Barry E. Hurwitz 1 , 2 , 3 , Neil Schneiderman 1 , 3 , Jennifer B. Marks 2 , Armando J. Mendez 1 , 2 , Alex Gonzalez 1 , Maria M. Llabre 1 , 3 , Steven R. Smith 4 , Roberto Bizzotto 5 , Eleonora Santini 6 , Maria Laura Manca 6 , Jay S. Skyler 2 , Andrea Mari 5 , Ele Ferrannini , 6 , 7
09 March 2015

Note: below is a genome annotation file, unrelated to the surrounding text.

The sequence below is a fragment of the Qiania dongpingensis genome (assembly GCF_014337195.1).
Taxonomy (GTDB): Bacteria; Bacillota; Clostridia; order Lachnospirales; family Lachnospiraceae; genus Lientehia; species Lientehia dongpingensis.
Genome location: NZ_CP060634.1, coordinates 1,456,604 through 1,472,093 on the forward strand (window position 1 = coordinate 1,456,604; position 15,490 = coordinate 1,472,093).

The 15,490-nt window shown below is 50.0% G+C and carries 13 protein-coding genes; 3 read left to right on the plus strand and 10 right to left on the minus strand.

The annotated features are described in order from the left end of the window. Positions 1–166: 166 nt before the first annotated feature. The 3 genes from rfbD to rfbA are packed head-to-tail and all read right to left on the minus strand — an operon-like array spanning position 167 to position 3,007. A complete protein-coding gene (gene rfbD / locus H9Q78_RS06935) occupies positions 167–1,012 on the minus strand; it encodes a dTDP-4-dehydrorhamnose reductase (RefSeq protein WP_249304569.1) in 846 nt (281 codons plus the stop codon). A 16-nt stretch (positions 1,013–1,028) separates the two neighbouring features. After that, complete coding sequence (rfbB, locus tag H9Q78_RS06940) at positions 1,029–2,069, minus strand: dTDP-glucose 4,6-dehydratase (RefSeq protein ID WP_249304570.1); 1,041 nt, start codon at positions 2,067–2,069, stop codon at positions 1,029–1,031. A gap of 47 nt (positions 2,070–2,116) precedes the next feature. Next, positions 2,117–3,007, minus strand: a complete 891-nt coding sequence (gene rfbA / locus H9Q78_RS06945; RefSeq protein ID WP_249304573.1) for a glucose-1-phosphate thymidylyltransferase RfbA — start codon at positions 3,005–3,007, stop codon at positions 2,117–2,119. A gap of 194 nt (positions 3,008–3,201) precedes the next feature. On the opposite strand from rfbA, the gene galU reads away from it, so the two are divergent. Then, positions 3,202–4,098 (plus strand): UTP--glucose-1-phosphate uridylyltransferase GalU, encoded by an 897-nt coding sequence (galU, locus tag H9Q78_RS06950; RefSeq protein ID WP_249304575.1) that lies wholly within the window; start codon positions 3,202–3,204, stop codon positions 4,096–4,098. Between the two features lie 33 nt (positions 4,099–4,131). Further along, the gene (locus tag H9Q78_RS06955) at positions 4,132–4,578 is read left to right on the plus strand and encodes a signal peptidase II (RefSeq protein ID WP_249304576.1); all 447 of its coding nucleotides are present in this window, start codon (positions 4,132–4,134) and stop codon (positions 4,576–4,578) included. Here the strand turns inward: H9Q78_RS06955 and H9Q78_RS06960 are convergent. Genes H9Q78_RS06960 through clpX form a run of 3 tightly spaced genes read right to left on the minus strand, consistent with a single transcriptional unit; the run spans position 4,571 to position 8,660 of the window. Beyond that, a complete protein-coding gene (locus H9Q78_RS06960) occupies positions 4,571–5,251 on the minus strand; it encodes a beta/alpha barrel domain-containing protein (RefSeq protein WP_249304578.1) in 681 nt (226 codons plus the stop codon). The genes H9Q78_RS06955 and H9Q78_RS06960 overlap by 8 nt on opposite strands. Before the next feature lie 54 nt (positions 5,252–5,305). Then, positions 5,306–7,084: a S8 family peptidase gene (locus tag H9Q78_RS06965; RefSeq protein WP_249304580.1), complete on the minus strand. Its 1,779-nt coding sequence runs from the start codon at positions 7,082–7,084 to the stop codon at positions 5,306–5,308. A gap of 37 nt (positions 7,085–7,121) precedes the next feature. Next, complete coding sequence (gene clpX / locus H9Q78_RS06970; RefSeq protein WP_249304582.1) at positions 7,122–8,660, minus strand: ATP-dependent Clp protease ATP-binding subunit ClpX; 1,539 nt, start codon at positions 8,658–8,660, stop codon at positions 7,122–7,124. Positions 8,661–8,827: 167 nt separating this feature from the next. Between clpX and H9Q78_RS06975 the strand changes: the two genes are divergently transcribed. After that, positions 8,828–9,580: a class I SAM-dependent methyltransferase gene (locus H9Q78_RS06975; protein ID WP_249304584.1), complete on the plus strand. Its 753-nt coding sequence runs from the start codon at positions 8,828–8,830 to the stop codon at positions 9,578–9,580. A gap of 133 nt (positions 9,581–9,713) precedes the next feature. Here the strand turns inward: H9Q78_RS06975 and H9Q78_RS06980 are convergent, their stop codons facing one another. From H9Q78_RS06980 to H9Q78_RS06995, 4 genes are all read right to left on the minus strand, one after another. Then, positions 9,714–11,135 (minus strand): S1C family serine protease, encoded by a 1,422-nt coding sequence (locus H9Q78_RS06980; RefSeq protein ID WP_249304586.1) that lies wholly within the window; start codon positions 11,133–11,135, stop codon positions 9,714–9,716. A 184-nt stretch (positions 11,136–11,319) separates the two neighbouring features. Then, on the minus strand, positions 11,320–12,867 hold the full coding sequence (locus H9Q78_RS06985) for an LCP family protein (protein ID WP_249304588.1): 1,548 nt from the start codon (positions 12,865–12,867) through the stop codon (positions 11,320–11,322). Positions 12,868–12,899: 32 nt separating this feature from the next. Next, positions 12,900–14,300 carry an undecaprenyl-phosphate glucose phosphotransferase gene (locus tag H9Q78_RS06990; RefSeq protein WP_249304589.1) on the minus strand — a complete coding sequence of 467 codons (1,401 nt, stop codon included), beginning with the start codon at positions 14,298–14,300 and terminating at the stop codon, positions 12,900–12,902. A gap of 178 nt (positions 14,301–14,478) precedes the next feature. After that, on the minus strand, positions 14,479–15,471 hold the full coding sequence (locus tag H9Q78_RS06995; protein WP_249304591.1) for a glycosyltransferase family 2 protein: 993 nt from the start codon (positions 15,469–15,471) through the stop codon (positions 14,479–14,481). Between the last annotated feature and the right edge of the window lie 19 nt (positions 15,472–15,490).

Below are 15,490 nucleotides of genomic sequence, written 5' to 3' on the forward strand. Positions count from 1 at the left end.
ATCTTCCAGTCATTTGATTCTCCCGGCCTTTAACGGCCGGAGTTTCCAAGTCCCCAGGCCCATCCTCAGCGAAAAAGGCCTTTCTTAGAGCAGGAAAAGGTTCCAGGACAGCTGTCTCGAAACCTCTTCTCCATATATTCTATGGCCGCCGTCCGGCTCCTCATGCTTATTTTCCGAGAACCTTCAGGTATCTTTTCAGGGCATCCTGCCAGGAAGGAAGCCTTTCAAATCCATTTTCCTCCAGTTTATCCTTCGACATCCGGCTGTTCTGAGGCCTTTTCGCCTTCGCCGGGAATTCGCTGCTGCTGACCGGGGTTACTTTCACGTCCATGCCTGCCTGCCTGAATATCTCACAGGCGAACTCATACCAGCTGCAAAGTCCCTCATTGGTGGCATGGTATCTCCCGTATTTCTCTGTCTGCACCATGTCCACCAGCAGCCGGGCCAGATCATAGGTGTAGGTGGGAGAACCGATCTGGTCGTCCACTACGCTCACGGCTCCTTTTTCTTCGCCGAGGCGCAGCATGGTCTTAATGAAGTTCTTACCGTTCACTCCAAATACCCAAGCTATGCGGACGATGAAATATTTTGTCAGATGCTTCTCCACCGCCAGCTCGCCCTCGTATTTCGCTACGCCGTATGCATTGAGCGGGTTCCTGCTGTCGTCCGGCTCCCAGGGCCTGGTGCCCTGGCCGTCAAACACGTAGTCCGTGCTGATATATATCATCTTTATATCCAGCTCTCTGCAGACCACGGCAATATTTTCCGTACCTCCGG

High-carbohydrate diets have been associated with β-cell strain, dyslipidemia, and endothelial dysfunction. We examined how β-cell and endothelial function adapt to carbohydrate overloading and the influence of insulin resistance. On sequential days in randomized order, nondiabetic subjects (classified as insulin-sensitive [IS] [ n = 64] or insulin-resistant [IR] [ n = 79] by euglycemic clamp) received four mixed meals over 14 h with either standard (300 kcal) or double carbohydrate content. β-Cell function was reconstructed by mathematical modeling; brachial artery flow-mediated dilation (FMD) was measured before and after each meal. Compared with IS, IR subjects showed higher glycemia and insulin hypersecretion due to greater β-cell glucose and rate sensitivity; potentiation of insulin secretion, however, was impaired. Circulating free fatty acids (FFAs) were less suppressed in IR than IS subjects. Baseline FMD was reduced in IR, and postprandial FMD attenuation occurred after each meal, particularly with high carbohydrate, similarly in IR and IS. Throughout the two study days, higher FFA levels were significantly associated with lower (incretin-induced) potentiation and impaired FMD. In nondiabetic individuals, enhanced glucose sensitivity and potentiation upregulate the insulin secretory response to carbohydrate overloading. With insulin resistance, this adaptation is impaired. Defective suppression of endogenous FFA is one common link between impaired potentiation and vascular endothelial dysfunction.